What does Jadeja want in Manjrekar, another cheerleader?

Jadeja’s tirade against Manjrekar indicates he is thinking too much about peripheral issues, contrary to India captain Virat Kohli, without any provocation.

Sanjay Manjrekar may have gone overboard with his assessment of Ravindra Jadeja, the cricketer, but there was no need for the all-rounder to get personal.   -  getty images

“Kitna cricket khelein hain aap? (How much cricket have you played?)”

Back in 2005-06, this was the question posed to me by a then regular in international cricket during a rare appearance on the domestic circuit in his heyday. I had criticised the batsman’s shot selection in a Ranji Trophy match report and in a visible attempt to intimidate a young scribe, the cricketer had turned to the most common — and ridiculous, dare I say — tirade by a sportsman, especially a cricketer, in India at a journalist.

Cut to Wednesday, and Ravindra Jadeja during his go on Twitter against Sanjay Manjrekar resorted to the same old tactic by questioning Manjrekar’s credentials on the cricket field while hitting out against the cricketer-turned-commentator.

WATCH| Super-sub Ravindra Jadeja, a special 12th man

Jadeja may have every reason to feel offended with Manjrekar assessing the seasoned all-rounder as a “bits and pieces cricketer”. But it was absolutely unnecessary for the India cricketer to drag Manjrekar’s achievements — or the lack of it, according to Jadeja — while trying to make his point.

Mind you, Jadeja is not alone. Only recently did we see Jonny Bairstow elaborating on the use of a newspaper the next morning. One isn’t sure if Bairstow has watched Krantiveer, the 1990s Bollywood flick in which Nana Patekar’s louder-than-usual character uses the same toilet-paper analogy, albeit in a crass lingo.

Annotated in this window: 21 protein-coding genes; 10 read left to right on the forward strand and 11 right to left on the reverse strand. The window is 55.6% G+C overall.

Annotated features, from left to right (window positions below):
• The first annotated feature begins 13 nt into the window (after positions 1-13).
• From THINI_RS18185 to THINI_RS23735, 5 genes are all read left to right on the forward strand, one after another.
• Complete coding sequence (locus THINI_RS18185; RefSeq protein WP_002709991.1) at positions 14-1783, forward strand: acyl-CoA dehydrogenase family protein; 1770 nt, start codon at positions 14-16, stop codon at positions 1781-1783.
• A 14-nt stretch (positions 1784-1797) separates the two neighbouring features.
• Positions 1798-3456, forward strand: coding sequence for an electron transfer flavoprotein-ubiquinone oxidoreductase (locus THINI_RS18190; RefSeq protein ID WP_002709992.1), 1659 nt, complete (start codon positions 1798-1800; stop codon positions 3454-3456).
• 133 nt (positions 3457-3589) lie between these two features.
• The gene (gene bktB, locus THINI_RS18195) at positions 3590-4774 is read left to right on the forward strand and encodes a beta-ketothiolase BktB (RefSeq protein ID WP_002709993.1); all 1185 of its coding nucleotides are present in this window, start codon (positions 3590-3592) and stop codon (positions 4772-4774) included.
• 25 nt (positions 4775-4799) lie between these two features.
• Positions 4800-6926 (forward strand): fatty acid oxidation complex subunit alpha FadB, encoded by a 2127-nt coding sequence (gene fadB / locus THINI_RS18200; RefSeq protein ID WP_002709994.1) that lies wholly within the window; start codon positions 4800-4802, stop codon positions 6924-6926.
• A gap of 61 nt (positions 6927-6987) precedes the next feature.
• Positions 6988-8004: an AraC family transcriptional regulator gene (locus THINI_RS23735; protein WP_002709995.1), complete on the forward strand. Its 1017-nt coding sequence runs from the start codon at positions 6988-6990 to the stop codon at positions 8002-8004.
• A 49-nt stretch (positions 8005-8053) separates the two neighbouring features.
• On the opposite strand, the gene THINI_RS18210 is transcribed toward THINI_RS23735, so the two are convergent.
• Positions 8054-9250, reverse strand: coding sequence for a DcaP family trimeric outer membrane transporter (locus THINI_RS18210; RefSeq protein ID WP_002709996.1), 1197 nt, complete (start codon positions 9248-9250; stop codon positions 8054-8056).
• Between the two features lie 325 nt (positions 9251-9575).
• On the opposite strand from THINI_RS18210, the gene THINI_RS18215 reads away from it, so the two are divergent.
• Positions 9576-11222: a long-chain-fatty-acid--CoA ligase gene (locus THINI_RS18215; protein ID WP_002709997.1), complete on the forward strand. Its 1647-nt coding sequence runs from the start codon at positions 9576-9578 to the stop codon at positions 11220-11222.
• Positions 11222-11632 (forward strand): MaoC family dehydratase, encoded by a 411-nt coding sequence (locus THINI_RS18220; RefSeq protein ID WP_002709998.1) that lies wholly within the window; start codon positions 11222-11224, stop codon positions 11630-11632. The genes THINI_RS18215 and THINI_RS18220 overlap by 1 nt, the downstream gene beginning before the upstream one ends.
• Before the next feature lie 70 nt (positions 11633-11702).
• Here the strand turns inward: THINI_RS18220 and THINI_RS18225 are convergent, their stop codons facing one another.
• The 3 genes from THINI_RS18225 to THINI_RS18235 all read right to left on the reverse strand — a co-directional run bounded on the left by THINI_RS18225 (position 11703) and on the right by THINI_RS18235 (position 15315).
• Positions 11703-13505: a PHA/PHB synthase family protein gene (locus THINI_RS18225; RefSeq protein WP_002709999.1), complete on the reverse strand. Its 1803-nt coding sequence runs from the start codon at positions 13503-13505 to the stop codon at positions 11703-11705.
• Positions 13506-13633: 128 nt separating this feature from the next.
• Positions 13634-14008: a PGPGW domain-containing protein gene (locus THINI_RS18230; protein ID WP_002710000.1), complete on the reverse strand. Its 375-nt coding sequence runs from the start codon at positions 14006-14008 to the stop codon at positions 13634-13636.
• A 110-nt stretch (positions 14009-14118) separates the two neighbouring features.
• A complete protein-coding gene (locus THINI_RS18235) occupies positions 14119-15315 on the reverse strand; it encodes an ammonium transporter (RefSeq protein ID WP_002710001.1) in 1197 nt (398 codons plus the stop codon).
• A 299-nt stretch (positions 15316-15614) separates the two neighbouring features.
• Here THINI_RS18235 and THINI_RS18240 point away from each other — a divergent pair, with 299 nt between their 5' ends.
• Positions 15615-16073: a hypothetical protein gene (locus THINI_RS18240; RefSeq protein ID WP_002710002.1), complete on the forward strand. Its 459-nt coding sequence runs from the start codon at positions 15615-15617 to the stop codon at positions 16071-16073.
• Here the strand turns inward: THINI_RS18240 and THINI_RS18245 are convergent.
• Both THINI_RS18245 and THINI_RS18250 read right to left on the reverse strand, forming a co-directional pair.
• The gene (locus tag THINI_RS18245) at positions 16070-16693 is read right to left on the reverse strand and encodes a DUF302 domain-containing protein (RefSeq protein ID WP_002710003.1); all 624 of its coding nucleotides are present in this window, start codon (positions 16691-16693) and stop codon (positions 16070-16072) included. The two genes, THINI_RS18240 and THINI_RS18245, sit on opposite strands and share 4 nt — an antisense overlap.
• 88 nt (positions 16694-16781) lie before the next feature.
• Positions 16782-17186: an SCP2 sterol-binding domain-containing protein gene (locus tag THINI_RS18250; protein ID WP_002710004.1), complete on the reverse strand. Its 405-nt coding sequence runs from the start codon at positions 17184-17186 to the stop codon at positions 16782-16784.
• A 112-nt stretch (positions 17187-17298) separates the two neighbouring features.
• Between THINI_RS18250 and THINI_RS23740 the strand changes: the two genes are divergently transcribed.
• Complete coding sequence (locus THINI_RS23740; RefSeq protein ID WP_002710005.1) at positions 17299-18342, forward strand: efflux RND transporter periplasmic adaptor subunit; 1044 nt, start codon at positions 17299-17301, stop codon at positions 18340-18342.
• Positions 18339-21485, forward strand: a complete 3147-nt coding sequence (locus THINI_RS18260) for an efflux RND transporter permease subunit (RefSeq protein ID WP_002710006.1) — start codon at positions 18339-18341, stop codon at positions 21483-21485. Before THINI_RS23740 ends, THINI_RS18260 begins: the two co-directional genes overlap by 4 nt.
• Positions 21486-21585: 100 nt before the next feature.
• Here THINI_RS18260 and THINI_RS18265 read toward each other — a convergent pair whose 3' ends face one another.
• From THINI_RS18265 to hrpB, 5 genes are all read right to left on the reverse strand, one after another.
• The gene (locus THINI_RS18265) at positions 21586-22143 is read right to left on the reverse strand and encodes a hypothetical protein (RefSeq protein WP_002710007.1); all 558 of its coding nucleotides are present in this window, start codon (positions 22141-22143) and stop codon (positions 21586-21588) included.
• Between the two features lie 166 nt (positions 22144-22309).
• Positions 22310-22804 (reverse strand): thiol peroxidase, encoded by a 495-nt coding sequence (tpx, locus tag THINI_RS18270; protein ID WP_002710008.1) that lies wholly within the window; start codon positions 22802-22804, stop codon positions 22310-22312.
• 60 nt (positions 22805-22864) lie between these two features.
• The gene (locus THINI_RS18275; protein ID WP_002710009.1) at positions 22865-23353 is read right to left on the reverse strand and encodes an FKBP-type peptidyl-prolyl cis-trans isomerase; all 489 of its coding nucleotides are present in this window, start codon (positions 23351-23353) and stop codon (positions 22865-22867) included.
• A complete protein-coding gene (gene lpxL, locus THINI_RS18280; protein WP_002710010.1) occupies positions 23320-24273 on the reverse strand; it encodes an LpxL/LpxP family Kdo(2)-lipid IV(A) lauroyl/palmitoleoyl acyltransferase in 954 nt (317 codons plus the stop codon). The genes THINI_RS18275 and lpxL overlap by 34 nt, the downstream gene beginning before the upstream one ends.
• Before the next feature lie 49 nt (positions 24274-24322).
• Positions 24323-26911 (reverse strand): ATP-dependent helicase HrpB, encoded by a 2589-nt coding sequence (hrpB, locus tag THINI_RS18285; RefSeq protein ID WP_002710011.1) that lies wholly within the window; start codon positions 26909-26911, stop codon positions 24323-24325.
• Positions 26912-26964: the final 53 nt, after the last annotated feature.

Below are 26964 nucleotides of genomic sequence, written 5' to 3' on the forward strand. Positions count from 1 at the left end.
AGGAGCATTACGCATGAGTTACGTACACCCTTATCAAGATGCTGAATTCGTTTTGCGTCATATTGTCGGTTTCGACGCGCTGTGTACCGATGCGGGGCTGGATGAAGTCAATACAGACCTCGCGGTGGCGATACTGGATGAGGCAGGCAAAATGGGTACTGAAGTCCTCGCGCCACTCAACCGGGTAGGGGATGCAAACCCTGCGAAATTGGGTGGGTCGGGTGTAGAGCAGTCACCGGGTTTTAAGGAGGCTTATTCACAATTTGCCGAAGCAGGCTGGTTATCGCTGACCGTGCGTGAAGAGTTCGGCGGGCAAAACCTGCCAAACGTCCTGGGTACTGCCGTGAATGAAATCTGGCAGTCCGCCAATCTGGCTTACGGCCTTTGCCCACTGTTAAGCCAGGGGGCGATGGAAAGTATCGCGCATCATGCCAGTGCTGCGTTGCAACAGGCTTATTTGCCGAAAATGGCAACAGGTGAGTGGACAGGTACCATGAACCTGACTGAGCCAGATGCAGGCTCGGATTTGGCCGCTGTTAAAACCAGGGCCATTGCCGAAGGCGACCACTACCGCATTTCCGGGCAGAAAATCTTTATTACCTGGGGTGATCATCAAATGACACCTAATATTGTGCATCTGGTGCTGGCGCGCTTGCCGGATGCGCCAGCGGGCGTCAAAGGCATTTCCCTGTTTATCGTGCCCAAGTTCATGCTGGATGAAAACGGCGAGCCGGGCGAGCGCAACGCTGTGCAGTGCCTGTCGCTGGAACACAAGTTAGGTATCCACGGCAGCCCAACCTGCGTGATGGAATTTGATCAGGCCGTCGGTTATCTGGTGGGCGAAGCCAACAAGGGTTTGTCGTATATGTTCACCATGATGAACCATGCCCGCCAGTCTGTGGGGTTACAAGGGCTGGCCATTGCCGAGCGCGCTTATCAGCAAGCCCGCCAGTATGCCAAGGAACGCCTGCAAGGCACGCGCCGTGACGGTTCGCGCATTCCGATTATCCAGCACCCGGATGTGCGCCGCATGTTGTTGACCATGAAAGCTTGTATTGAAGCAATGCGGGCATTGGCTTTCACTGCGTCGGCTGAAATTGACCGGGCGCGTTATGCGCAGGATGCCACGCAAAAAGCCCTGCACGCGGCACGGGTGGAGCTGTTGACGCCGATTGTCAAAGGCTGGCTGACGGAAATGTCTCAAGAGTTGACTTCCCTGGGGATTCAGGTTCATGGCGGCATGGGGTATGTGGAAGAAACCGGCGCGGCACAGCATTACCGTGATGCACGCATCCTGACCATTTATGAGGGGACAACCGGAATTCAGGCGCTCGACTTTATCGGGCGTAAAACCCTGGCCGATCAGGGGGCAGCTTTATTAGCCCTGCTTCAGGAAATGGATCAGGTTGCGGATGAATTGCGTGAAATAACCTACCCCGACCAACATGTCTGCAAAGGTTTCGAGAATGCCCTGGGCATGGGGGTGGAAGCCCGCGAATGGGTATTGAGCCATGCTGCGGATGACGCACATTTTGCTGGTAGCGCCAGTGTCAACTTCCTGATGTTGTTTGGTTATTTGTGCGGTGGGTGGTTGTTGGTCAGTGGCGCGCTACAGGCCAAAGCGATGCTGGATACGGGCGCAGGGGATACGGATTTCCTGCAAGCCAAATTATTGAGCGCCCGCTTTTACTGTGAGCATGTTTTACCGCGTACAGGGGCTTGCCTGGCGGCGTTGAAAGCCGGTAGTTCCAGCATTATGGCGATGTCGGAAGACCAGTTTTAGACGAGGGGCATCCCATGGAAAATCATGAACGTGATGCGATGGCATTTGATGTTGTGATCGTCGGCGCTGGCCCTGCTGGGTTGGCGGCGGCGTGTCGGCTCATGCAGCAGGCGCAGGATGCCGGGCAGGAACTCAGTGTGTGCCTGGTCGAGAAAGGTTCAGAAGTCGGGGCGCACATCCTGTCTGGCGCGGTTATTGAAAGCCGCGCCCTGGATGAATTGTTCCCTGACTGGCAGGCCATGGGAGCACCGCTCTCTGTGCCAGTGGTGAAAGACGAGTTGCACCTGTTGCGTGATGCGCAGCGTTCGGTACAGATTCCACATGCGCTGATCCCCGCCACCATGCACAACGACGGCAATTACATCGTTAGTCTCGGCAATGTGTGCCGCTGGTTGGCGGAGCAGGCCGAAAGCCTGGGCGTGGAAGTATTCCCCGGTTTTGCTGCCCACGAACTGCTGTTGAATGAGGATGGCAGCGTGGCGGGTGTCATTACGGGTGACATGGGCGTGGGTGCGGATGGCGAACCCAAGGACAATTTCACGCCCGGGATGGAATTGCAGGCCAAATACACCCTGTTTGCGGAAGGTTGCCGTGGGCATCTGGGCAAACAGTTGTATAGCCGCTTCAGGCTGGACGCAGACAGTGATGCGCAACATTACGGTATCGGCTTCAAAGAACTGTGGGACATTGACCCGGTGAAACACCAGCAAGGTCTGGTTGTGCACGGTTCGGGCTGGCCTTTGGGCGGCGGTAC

These two instances underline the fact that modern-day cricketers seem to have lost the ability to digest criticism. No human being likes to be criticised, that too in public. But a successful sportsperson — through numerous failures right through struggles — is supposed to have learnt the art of not letting criticism, even constructive, affect him or her.

Jadeja’s tirade against Manjrekar indicates he is thinking too much about peripheral issues, contrary to India captain Virat Kohli, without any provocation, repeatedly stressing how his team “is not bothered about external perception”.

Manjrekar may have gone overboard with his assessment of Jadeja, the cricketer, but there was no need for the all-rounder to get personal. It’s time modern-day cricketers, especially Indian cricketers-turned-celebrities, start respecting other professions instead of expecting everyone around them to be a cheerleader.

But in this day and age, celebrities across spheres prefer to live in a bubble. Turning the clock back, when that cricketer had questioned the credentials, yours truly had responded with, “Kitne saal journalism kiya hai aapne? (How long have you been a journalist?)" Since then, the two of us are on good terms and keep in touch with each other, even after the player's retirement.

With the vicious tone that Jadeja’s response to Manjrekar had, one wonders if the duo will ever be able to share a drink, at least in the near future. Even if they cannot make it up, perhaps the younger generation of Indian cricket should ponder over whether it’s worth emulating their idols blindly.